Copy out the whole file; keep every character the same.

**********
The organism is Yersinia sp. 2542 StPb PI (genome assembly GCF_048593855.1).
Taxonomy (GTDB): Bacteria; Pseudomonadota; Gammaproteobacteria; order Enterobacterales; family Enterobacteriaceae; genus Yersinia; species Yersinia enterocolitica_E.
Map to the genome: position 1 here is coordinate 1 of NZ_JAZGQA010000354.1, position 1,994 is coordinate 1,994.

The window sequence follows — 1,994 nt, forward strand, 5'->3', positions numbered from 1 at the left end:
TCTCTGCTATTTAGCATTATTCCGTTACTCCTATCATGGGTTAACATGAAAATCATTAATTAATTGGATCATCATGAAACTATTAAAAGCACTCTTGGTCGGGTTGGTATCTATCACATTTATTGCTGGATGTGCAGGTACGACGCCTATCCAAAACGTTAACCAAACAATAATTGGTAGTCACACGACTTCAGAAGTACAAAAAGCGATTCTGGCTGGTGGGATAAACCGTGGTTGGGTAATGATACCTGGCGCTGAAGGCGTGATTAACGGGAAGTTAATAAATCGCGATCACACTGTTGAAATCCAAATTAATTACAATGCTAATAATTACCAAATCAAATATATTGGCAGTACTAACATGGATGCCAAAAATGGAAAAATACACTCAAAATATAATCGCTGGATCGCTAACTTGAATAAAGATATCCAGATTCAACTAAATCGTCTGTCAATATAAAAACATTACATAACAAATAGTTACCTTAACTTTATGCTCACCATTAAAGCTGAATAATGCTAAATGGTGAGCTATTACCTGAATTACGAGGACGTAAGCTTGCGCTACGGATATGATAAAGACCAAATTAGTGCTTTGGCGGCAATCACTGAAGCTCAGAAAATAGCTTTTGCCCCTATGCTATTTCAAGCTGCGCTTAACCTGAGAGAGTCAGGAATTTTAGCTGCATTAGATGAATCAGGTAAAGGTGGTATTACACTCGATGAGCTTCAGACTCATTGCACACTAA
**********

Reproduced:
The organism is Yersinia sp. 2542 StPb PI (genome assembly GCF_048593855.1).
Taxonomy (GTDB): Bacteria; Pseudomonadota; Gammaproteobacteria; order Enterobacterales; family Enterobacteriaceae; genus Yersinia; species Yersinia enterocolitica_E.
Map to the genome: position 1 here is coordinate 1 of NZ_JAZGQA010000354.1, position 1,994 is coordinate 1,994.

The window sequence follows — 1,994 nt, forward strand, 5'->3', positions numbered from 1 at the left end:
TCTCTGCTATTTAGCATTATTCCGTTACTCCTATCATGGGTTAACATGAAAATCATTAATTAATTGGATCATCATGAAACTATTAAAAGCACTCTTGGTCGGGTTGGTATCTATCACATTTATTGCTGGATGTGCAGGTACGACGCCTATCCAAAACGTTAACCAAACAATAATTGGTAGTCACACGACTTCAGAAGTACAAAAAGCGATTCTGGCTGGTGGGATAAACCGTGGTTGGGTAATGATACCTGGCGCTGAAGGCGTGATTAACGGGAAGTTAATAAATCGCGATCACACTGTTGAAATCCAAATTAATTACAATGCTAATAATTACCAAATCAAATATATTGGCAGTACTAACATGGATGCCAAAAATGGAAAAATACACTCAAAATATAATCGCTGGATCGCTAACTTGAATAAAGATATCCAGATTCAACTAAATCGTCTGTCAATATAAAAACATTACATAACAAATAGTTACCTTAACTTTATGCTCACCATTAAAGCTGAATAATGCTAAATGGTGAGCTATTACCTGAATTACGAGGACGTAAGCTTGCGCTACGGATATGATAAAGACCAAATTAGTGCTTTGGCGGCAATCACTGAAGCTCAGAAAATAGCTTTTGCCCCTATGCTATTTCAAGCTGCGCTTAACCTGAGAGAGTCAGGAATTTTAGCTGCATTAGATGAATCAGGTAAAGGTGGTATTACACTCGATGAGCTTCAGACTCATTGCACACTAA